- look at land use, climate and physical features of Great Britain and other locations in the world
- develop an understanding of how humans and nature can affect and shape the landscape
- understand that they have responsibilities to care for the planet and its resources
By the end of Key Stage 2 children will:
- be able to compare physical and human features in their own locality to different locations around the world
- conduct fieldwork to identify common geographical processes, to make observations, collect data and draw conclusions from their findings
- be able to interpret a range of sources of geographical information and present geographical information in a variety of ways
- develop an understanding of map work so that these features can be examined and identified in a wider context
- understand the processes that give rise to key physical and human features and how these change over time
- understand the impact of humans and of nature in shaping the world in which they live
- understand their responsibilities as global citizens, who can think both critically and creatively, to play their part in caring for and sustaining our world and resources
At Francis Askew, our geography curriculum is carefully mapped out into a long-term plan. This outlines when key concepts will be taught and revisited and shows how these concepts progressively lead towards children achieving our identified geography curriculum end points. The long-term plan also enables links between subjects to be identified and carefully planned for to support children’s retention of knowledge and skills.
Children develop their understanding of key concepts in geography through the following areas of learning:-
- Geographical skills and field work
- Human and Physical Geography
- Locational Knowledge
- Place Knowledge
Short term planning in geography is informed by the subject’s long-term plan and Subject Progression Document. Lesson objectives are clear and sequenced so that outcomes are secure and meaningful.
All children will have access to the geography curriculum with work being tailored appropriately for children with SEND – modifying end points so that they are appropriate but remain aspirational. Any child working below their age-related expectation, will receive a tailored curriculum with personalised objectives. This will enable all children to build the skills and knowledge needed to bridge the gap between themselves and their peers enabling them to reach their full potential.
The development of children’s oracy is also given a high profile and is promoted through the use of subject specific terminology and vocabulary needed to work as geographers. When discussing, debating and presenting new knowledge learned within our curriculum, children will be directed to specific and progressive vocabulary.
A typical teaching sequence in geography will cover the following aspects. The order and areas of focus will be adapted to suit the unit being taught.
- Geographical enquiry
Pupils ask geographical questions and enquire about their topic of interest based on prior learning and knowledge (Where is this place? What is it like and why? How and why is it changing? How does it compare to other places? How and why are the places connected?)
- Locational skills
Identify and locate their place of interest using maps, aerial photographs and other sources. Identify and locate examples in other locations.
Understand, learn and use the key vocabulary associated with their topic of interest and understand the meaning of them in a practical and real-life context (supported by knowledge organisers / learning environment)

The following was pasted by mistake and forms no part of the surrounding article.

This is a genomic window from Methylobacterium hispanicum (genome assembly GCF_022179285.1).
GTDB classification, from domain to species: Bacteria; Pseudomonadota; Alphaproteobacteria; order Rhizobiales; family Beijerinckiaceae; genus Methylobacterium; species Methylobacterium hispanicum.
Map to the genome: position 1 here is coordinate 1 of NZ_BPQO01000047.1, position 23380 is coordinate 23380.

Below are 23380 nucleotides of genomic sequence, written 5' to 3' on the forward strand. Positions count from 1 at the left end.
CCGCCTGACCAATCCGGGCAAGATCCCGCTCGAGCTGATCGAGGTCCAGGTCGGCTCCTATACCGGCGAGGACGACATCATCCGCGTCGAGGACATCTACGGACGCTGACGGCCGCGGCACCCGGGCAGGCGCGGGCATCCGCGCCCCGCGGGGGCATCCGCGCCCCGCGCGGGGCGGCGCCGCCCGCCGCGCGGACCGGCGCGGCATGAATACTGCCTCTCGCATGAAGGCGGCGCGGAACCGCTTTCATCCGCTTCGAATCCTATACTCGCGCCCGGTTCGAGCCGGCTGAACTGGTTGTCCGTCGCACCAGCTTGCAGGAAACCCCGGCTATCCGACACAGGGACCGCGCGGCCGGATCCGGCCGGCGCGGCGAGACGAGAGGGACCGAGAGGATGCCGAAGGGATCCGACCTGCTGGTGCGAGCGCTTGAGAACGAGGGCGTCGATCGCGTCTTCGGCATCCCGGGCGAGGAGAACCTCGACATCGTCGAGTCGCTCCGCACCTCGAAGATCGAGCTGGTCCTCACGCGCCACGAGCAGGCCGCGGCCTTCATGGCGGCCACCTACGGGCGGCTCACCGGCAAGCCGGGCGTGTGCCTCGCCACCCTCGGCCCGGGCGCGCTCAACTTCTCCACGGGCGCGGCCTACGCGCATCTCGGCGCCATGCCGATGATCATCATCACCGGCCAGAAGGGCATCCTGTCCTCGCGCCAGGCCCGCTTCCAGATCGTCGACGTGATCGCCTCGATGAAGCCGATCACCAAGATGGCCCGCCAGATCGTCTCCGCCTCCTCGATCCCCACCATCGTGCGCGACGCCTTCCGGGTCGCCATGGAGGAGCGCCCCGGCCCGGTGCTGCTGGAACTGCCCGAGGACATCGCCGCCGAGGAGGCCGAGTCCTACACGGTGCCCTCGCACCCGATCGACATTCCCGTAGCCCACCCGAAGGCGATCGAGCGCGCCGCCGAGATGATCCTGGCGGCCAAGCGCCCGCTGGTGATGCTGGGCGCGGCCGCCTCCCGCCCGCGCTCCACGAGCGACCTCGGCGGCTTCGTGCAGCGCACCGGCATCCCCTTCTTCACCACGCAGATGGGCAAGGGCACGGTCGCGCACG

- Physical and human geography
Identify the physical and/or human features associated with the place of interest. Develop an understanding of the processes that caused the physical / human features to occur. Apply their vocabulary when explaining the processes.
- Place knowledge
Compare and contrast the features in difference locations around the world.
- Apply their knowledge to the world around them locally and globally
What could/ should the world look like in the future? What can we do to influence change? Make connections to other subject areas (science/history/PSHE)
- Written and oral expression
Communicate what they have learnt in appropriate forms using the correct terminology (e.g. presentations, discussion, written reports / explanations, notes, observations and findings from fieldwork, data, tables and conclusions)
- Skills and fieldwork
Opportunities to visit examples, observe processes or the impact of these, carry out tests, collect and interpret data and draw conclusions are included within a teaching sequence where possible.
At the beginning of each unit and throughout, children revisit prior learning and link this to new concepts being taught. Additionally, at the end of a learning sequence, children reflect on their new learning and skills and there is opportunity for further teaching when knowledge or skills have not been retained.
A wide range of strategies are used to measure the impact of our geography curriculum. Our teaching sequences allow for regular low stakes assessments of how well children are retaining key knowledge and how well they can apply the knowledge and skills learned.
Formative assessments are carried out regularly by teachers during and after each lesson, which inform future planning. Where learning is not secure, additional learning takes place to address this. Additionally, summative assessments are carried out each term by using an internal assessment tool. As a result of these assessment tools, children’s misconceptions or gaps in subject knowledge and skills are addressed and additional teaching and support is provided.
Our subject leaders also monitor the effectiveness of the geography curriculum through carrying out regular monitoring evaluations. These evaluations are quality assured by the Curriculum Lead, Senior Leadership and Governors.
The effectiveness of geography is also monitored through pupil and parental voice throughout the course of the year.